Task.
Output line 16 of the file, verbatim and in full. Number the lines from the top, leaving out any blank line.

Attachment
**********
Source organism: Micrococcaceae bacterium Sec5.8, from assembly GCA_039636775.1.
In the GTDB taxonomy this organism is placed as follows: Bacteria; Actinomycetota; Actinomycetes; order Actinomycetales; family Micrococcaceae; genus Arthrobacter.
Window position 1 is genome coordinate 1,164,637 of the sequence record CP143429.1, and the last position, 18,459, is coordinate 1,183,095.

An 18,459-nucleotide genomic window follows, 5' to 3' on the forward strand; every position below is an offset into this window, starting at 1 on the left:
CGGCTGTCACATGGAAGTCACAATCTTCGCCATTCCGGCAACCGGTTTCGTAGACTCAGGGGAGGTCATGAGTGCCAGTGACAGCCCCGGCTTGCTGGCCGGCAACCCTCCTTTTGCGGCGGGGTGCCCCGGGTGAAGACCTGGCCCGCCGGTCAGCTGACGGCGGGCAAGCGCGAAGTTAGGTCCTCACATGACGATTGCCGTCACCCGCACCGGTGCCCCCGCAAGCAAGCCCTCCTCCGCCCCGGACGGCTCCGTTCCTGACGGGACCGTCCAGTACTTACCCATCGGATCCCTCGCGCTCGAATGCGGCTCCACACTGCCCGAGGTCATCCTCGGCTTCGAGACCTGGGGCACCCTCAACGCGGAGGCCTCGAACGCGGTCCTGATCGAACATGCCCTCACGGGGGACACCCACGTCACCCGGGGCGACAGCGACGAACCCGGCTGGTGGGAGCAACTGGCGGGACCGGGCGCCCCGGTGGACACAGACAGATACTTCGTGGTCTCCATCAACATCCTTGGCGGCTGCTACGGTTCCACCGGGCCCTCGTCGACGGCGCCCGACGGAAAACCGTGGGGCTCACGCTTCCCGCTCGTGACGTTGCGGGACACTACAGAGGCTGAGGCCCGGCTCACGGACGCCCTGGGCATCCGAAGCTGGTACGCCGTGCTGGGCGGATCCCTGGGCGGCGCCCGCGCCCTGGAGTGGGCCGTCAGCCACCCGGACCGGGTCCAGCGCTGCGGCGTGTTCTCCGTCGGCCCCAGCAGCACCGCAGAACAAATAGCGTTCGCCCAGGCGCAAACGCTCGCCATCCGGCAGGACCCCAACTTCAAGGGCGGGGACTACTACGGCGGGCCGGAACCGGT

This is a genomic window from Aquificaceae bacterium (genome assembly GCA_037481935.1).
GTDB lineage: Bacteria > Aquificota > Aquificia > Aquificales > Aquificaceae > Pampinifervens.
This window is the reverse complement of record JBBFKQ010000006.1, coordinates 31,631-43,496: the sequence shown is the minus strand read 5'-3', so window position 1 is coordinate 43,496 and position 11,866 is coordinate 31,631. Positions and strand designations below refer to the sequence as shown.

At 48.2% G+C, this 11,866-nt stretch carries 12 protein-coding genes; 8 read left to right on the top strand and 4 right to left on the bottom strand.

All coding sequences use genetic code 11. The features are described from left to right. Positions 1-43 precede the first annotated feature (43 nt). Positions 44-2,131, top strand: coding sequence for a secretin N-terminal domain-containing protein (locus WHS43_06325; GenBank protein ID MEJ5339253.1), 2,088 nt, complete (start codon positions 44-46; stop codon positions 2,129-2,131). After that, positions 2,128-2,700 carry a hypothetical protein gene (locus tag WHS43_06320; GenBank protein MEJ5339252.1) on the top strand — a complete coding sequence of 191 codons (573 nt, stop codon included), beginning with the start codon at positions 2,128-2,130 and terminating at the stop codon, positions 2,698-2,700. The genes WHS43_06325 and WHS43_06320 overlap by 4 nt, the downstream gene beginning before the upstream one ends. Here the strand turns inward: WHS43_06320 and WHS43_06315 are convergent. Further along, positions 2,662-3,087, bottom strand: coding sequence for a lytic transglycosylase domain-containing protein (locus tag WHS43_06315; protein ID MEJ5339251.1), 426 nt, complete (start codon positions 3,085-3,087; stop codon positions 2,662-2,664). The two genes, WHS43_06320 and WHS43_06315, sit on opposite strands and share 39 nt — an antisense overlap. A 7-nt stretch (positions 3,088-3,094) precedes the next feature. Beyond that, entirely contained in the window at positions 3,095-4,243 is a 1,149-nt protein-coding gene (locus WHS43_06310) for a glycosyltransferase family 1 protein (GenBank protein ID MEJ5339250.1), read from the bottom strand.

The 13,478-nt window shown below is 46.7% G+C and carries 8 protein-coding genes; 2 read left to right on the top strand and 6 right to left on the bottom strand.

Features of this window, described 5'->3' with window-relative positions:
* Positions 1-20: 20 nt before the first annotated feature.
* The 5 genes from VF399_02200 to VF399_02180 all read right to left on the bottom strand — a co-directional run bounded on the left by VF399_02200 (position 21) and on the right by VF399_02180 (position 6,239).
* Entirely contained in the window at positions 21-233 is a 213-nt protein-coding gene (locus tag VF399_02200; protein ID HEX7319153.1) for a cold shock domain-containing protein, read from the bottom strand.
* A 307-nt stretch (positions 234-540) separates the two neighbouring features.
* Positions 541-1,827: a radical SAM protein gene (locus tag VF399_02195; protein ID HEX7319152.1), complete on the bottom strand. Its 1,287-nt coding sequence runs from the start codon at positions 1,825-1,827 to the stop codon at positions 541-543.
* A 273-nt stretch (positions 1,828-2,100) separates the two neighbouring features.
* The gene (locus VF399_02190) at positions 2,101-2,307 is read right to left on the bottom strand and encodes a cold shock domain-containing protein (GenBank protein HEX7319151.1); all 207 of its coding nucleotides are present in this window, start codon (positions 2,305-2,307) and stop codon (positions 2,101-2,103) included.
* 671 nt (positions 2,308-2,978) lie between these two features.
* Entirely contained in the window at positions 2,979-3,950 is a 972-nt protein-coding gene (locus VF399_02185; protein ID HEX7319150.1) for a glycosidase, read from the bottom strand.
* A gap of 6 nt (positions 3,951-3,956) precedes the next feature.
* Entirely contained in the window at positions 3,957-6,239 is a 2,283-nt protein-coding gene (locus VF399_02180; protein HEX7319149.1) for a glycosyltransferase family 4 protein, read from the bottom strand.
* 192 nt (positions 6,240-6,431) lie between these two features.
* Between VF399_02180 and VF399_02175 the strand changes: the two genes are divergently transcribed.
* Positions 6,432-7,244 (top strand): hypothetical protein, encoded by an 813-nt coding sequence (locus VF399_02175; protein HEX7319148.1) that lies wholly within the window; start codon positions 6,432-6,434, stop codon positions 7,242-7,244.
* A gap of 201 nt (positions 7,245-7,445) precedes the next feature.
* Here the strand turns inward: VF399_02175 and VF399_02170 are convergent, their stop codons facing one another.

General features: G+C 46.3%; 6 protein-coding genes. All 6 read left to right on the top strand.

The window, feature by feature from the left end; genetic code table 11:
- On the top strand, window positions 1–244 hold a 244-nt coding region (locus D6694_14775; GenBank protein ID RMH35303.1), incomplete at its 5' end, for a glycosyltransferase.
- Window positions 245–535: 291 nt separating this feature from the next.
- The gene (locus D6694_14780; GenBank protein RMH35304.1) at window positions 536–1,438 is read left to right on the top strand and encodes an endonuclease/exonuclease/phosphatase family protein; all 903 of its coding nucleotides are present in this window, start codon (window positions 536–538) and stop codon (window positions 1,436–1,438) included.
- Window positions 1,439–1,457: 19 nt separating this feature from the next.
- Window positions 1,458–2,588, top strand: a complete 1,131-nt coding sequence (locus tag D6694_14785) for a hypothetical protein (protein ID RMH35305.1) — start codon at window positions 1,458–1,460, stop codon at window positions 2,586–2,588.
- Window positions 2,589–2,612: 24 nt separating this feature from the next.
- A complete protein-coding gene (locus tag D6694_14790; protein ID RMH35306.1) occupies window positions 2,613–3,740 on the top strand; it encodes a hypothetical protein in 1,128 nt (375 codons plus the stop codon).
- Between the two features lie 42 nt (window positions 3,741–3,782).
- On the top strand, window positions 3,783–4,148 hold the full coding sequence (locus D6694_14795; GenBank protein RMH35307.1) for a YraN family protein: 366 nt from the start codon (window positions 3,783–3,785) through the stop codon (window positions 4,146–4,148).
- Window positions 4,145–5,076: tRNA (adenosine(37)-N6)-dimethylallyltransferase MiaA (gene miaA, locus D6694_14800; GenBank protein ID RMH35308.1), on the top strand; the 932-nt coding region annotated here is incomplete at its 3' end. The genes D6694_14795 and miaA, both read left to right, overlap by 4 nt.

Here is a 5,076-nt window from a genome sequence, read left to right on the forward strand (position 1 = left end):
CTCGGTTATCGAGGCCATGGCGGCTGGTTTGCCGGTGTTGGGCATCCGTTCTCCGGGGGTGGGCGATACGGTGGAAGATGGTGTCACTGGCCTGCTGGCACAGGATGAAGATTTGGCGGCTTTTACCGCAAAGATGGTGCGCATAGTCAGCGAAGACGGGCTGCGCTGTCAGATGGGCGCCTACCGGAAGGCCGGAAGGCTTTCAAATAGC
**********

* A 307-nt stretch (positions 234-540) separates the two neighbouring features.